The Thanksgiving countdown clock is officially ticking. The airports are already packed and the roads are becoming more crowded. Grocery stores are filled with last-minute shoppers and I am sure the Butterball “turkey call-in hotline” is ablaze. Hopefully you have your Thanksgiving plans laid out. For most of us that means traveling to see family we have not seen since last year or perhaps longer. Many of us remember those days when you would spend hours in the car to travel to grandma’s house to see family members you did not know all that well and eat food you did not like all that much. During the long car ride you no doubt would hear the annual sermon from your parents of being on your best behavior and putting a smile on that face or they would put one on there for you. You might protest about the clothes you had to wear or the performance you were expected to make but in the end you were reminded that all of us have to make sacrifices on this “special” day. You might remember that uncle that ate directly out of the serving bowl of potato salad, that cousin you had to play with who was just a little off, and no, you never got the good piece of chicken but it wasn’t that bad right? When you arrived you had to go around the room and greet your relatives with a hug, give grandma a kiss and then disappear with the other kids until time to go. We all lived through it and now that we are parents we get to make our kids go through the same routine, right? Well, not exactly. There are some who believe that being forced as a kid to go through this experience, especially with people they don’t know, being forced to hug, greet and have physical contact as an expression of something owed to them just because they are family members has a negative impact on development. Making your children, specifically your daughter, offer a relative a hug “just because she hasn’t seen this person in a while or because they gave her a gift can set the stage for her questioning whether she “owes” another person any type of physical affection when they’ve bought her dinner or done something else seemingly nice for her later in life.” The last part in quotation marks is a direct quote from none other than the Girl Scouts of America. http://www.girlscouts.org/en/raising-girls/happy-and-healthy/happy/what-is-consent.html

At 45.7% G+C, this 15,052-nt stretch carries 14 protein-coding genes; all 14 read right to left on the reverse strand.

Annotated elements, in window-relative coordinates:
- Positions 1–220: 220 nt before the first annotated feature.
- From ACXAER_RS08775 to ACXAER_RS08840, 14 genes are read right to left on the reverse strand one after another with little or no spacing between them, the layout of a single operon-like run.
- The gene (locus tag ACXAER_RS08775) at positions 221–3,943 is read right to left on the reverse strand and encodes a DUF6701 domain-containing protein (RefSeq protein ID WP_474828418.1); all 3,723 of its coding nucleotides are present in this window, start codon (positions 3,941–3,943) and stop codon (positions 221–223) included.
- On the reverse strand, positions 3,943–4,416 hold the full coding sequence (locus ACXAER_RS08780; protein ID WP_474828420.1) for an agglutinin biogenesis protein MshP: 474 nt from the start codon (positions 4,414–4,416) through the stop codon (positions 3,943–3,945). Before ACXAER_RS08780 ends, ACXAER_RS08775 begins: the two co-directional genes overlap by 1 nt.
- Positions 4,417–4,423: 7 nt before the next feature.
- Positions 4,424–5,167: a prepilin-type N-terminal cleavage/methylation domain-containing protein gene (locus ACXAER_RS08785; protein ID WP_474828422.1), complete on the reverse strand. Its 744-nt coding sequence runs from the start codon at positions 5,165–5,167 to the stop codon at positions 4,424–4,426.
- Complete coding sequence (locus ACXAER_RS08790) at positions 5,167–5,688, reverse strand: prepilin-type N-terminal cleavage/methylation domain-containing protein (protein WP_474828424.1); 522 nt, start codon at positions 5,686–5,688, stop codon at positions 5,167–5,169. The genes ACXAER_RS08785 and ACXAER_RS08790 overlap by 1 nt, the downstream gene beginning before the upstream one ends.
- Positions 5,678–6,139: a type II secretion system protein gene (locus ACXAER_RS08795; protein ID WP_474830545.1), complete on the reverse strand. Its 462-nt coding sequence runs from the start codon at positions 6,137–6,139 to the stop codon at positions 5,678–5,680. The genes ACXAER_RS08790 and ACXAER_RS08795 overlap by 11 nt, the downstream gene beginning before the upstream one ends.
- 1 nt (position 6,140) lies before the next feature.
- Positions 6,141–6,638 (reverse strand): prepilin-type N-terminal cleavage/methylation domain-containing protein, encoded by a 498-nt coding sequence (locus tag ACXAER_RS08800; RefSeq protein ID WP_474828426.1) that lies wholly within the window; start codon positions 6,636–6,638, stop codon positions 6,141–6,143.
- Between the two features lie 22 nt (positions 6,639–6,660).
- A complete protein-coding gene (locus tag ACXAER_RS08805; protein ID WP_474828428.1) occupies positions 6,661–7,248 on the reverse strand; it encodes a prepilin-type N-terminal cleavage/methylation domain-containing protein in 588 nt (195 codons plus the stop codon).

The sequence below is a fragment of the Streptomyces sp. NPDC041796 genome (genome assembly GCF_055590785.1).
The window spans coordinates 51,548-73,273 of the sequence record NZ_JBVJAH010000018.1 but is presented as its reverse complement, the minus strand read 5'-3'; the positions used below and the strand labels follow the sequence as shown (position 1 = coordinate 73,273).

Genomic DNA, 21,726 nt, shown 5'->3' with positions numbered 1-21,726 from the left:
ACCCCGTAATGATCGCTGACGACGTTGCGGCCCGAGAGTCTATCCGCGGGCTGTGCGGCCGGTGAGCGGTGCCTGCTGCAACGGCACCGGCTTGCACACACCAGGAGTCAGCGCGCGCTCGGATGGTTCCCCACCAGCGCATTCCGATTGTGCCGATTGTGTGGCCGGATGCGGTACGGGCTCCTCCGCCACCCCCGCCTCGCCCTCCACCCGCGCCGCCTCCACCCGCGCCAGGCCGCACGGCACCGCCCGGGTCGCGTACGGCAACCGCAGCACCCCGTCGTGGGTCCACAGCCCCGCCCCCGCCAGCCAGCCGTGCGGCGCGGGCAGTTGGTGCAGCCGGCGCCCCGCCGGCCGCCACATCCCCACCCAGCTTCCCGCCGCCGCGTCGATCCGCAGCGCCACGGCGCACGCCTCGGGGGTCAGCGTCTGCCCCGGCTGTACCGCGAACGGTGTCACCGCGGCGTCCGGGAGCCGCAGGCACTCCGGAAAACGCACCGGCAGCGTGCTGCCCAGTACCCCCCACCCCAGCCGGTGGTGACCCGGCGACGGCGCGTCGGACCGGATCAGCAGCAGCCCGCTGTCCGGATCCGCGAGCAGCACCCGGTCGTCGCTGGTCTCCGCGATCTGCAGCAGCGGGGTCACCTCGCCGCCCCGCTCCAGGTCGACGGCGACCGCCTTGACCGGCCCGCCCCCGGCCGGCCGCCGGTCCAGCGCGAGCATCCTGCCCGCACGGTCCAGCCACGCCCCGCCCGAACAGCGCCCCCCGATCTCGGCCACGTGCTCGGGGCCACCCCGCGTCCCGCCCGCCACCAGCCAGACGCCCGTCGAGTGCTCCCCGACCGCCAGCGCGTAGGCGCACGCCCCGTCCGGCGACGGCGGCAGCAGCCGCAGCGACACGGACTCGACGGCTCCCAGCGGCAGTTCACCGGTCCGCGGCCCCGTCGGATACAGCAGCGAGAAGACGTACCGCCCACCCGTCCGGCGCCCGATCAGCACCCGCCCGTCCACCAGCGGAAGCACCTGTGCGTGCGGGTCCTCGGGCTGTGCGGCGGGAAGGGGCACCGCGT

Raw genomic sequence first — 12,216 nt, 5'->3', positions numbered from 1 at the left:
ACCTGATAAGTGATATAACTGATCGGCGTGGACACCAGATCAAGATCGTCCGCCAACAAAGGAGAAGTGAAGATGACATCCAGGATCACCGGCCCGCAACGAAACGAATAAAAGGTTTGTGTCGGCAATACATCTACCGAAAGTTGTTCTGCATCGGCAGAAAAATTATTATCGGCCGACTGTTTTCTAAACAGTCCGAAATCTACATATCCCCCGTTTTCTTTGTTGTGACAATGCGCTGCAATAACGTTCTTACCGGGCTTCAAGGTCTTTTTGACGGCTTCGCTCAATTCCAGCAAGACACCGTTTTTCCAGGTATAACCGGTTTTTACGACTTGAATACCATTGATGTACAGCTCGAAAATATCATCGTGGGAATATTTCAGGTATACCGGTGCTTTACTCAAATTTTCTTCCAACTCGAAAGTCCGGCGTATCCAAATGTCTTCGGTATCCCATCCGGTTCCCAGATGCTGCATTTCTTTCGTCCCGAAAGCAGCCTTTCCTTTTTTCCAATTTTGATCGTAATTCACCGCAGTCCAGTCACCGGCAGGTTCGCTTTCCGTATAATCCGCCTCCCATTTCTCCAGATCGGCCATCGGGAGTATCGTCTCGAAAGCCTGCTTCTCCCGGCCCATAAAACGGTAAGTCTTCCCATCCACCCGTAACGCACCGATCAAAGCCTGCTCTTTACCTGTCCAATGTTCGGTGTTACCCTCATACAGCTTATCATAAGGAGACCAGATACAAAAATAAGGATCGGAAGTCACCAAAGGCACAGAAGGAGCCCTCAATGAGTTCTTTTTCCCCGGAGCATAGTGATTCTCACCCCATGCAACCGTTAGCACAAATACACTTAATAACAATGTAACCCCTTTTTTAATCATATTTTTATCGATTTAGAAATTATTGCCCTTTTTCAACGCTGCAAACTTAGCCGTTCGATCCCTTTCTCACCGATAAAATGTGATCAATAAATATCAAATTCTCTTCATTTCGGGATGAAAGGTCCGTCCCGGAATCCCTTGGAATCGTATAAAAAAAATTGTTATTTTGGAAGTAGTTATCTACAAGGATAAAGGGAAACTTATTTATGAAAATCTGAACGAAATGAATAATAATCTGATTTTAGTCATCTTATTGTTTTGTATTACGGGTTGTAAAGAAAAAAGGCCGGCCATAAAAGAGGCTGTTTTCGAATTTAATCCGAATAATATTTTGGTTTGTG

Yes, go back and reread that. In fact, go to the website and read the whole article. What was once a trusted organization that taught our mothers, wives and daughters how to be strong women now wants us to teach them that everyone is out to get them, even family members. Are they saying that females are so weak and parents so inept that we cannot teach our children right and wrong? Are we to lead our daughters to believe that even grandma is a possible predator? Realize it or not, that is exactly what this once respected organization is doing. This is an overreaction to the Hollywood and celebrity scandals being reported by the media. It is a typical reaction by groups like these who fail to own up to personal responsibility in the fallen world we live in. They look to blame someone or something other than themselves for bad things that happen. Instead of imploring parents to teach their daughters appropriate and respectful behavior in unfamiliar situations we now behave as alarmist and teach our children to do the same. I think that it is shameful to even suggest that a young lady isn’t smart enough or strong enough to have discernment enough to reject the advancements of a predator because he bought dinner. The blame is not traced back to an awkward Thanksgiving hug, but directly to a parent who does not take an active role in the whole of a child’s life. A parent who does not teach their children that there are certain places you don’t go and certain people you don’t hang with sets that child up for failure. A parent who does not make the hard choices about what the child can and cannot wear or who he or she can date is the parent who sets up a child for future trouble.
Doing things and going places we don’t want to do when we are kids are all part of growing up. These life experiences help us to mature into a responsible adult capable of making life choices that honor ourselves and our Lord. Please don’t fail to protect your child by being honest with them about real life. Teach them to be wise and discerning. Don’t overreact by training them to be leery of every new person they meet. The worse we can do is train them to adopt a victim mentality at every turn when things don’t go their way or they don’t get exactly what they want.
Your family traditions could be worse. Paul tells the church to greet each other with a holy kiss (Romans 16:16 & 2 Corinthians 13:12). But I think most of us are good with a simple hug. Happy Thanksgiving.
Serving the Savior
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